Thinking good; ideology bad.More of my opinions (dating mostly from 2003-4; this may be a little obsolete now)
Here in the United States, the "war against terror" has me badly scared. Free speech and fair, open trials are two of the things that I think makes America great, and I'm horrified at the way that these ideals have been abandoned in the urgency of the moment. Ben Franklin said that people who give up essential liberty for temporary security won't get either one, and I think that fair, open trials are an essential part of American liberty. Secret trials are the signature of a dictatorship, and freedom of the press is what keeps us free. When the administration told us that it was going to take these freedoms away to stop terrorism, how come nobody objected? It's almost enough to get me to hold my nose and join the American Civil Liberties Union. I'm really thinking about it.
This is important: Pay attention to the words that you hear yourself saying when you justify why you should take away the rights and free speech of people you think are your enemies. You're going to hear these words again, when they take away your rights.
However, the invasion of Iraq has happened, and it's pointless to rehash a done deal. We will avoid bad consequences only if we can succeed in rebuilding Iraq so well as to make it clear to every observer (even the biased ones) that the population of Iraq is much better off now than they were before. This is, unfortunately, a vastly more difficult task than the war itself, and a much longer term project. But it's our best hope.
A 2002 survey showed that 87% of American high-school students can't even find Iraq on a map (note added later: in 2006, after Iraq had been in the headlines for three years, two thirds couldn't). What in the world made our politicians think that we know how to solve the problems in Iraq, install a new regime, and make Iraq a free and democratic society? Were they smoking crack?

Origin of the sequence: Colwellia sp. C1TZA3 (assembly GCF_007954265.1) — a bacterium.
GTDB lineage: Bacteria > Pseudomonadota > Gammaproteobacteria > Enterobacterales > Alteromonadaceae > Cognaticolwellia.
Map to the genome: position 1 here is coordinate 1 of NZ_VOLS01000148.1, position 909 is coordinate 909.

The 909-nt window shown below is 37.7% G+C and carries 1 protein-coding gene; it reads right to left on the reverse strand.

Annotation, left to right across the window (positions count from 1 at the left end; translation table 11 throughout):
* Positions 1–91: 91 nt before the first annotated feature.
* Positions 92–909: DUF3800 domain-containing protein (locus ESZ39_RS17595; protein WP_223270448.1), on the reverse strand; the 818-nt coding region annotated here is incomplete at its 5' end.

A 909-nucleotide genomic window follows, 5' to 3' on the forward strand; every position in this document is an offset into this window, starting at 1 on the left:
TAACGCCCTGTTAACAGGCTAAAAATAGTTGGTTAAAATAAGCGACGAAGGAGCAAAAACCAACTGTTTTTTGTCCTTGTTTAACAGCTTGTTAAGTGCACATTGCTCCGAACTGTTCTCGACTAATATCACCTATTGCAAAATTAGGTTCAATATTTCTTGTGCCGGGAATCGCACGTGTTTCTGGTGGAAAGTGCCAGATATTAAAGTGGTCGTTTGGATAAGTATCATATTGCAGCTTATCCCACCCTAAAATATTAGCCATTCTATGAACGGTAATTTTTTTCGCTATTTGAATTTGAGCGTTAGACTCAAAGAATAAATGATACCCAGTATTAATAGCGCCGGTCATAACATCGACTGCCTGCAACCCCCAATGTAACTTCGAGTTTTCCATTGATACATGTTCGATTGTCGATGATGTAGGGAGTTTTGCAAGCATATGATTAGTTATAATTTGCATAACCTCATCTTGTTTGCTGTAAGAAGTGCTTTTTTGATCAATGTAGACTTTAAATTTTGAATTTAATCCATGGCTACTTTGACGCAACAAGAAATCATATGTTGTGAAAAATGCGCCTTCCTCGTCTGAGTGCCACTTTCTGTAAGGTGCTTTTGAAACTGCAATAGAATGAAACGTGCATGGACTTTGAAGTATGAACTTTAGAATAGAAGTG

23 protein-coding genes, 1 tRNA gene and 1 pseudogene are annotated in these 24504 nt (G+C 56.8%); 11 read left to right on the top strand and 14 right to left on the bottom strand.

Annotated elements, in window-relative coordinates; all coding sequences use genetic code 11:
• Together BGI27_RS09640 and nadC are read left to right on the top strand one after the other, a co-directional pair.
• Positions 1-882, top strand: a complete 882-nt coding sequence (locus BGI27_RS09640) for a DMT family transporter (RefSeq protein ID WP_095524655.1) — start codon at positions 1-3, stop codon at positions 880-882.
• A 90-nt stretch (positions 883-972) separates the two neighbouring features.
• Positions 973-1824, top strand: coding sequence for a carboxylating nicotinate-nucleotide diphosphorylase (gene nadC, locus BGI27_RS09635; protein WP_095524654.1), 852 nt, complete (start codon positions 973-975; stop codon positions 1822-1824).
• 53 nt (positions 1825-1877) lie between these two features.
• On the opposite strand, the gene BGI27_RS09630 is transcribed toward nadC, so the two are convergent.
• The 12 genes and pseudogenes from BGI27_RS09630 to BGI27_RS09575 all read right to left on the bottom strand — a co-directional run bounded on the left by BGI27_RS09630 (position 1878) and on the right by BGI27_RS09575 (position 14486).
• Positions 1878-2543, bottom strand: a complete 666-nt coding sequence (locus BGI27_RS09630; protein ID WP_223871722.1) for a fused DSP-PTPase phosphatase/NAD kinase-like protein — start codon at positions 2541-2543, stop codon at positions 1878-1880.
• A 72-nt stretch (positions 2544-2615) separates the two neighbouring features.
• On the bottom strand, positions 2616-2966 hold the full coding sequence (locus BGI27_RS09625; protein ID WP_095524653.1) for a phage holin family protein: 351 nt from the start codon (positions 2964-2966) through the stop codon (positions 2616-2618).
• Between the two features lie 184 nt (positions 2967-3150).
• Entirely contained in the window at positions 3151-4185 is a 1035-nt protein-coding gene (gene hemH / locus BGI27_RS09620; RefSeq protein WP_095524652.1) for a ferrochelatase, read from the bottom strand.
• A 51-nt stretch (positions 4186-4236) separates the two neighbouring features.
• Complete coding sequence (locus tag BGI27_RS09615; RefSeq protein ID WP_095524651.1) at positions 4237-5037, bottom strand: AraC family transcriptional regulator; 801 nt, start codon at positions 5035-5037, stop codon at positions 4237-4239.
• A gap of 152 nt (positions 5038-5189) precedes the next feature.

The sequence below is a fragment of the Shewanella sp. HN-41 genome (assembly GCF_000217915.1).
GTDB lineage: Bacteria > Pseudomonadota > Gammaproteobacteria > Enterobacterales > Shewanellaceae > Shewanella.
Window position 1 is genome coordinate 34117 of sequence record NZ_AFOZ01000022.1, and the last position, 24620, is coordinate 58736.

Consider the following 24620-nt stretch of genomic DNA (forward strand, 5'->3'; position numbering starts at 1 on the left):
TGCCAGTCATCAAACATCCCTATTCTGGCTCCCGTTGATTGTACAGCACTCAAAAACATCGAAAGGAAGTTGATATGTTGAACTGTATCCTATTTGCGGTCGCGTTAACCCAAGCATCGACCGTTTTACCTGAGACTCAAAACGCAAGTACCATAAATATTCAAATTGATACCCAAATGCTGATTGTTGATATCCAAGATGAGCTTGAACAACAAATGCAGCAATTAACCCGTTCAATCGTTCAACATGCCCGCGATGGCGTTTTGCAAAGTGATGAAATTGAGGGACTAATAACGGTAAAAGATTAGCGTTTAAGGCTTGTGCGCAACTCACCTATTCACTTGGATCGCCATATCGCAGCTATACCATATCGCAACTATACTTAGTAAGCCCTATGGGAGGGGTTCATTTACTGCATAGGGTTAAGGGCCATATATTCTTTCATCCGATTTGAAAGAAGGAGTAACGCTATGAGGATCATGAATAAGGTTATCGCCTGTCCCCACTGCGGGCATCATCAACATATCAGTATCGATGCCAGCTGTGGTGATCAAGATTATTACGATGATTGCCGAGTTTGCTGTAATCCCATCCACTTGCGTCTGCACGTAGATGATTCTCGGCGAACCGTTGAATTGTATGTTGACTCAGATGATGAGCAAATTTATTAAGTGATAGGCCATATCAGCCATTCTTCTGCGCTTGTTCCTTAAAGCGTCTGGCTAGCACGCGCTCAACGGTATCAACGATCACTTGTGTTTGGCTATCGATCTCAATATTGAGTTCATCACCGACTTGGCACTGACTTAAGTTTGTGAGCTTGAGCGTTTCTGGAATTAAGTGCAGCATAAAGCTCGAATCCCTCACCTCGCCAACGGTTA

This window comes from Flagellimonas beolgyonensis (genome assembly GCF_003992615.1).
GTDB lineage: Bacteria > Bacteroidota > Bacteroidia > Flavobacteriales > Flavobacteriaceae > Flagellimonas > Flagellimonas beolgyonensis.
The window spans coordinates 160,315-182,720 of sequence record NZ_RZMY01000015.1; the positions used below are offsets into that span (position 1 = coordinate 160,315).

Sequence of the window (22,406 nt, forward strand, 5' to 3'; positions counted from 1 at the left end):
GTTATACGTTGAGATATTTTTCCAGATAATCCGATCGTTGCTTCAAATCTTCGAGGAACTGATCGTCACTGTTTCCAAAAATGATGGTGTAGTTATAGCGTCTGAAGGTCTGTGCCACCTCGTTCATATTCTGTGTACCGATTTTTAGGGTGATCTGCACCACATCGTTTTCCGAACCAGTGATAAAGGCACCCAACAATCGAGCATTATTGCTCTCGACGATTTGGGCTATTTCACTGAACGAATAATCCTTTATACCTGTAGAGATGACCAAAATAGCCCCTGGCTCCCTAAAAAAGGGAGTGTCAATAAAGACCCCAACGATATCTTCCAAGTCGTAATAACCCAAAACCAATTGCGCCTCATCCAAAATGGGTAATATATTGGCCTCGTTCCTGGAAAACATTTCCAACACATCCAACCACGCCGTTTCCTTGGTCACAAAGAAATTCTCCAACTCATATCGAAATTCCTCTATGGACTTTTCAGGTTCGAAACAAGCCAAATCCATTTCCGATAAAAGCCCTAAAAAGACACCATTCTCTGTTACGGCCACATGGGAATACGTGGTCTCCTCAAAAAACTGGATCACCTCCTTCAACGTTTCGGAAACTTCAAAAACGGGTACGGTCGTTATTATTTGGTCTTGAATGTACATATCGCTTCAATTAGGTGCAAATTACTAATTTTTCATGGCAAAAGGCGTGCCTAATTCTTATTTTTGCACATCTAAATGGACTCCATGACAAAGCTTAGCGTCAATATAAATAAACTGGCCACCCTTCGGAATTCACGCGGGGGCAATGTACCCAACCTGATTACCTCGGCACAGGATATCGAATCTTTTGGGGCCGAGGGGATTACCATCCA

Unfortunately, it's too late for second thoughts now. Unless it's rebuilt, and rebuilt well and fast, Iraq will be a fertile breeding ground for millions of terrorists. You think Al Qaeda-- less than ten thousand at its absolute high point-- was bad? Think about hundreds of Al Qaeda organizations, every one of them with ten thousand soldiers that thinks of America as the evil occupying conquerers.
So we don't dare leave Iraq a mess-- we have to rebuild the place better than it was, and make it clear to everyone that it's better than it was.
But we have to do it as quickly as possible, and then we have to get out, and stay out, and eventually let them rise or fall on their own. And resist the urge to go in and fix things.
I've heard people claim that the war in Iraq may be expensive, but it's needed to help against terrorism. It makes us safer.
In the long term-- and I mean the next few hundred years-- invading Iraq is the same thing as painting a target on the back of every single American, and telling the world "Listen, everybody, the rules are changed. If you feel threatened, the new rules are that you can strike any time you feel like it." We have just told the world that we believe that rules don't apply if you think you're in the right: you're justified in hitting first if you can.
And you think that this isn't going to bite us back? You think other people aren't going to think, hey, I should strike first?
I don't like having somebody paint a target on my back and then tell the world "bring 'em on." I think this is an ignorant, dangerous, arrogant thing to do, and I don't like it.
Tax cuts: "cutting" taxes without cutting spending at the same time isn't really a tax cut; it's just increasing the tax next year. If spending increases, it's no more a tax cut than if you say you "cut" your own spending by spending less money, and max out your credit cards instead. So don't tell me about your politician's idiotic tax cuts; I don't care.
copyright 2003, revised 2009 by Geoffrey A. Landis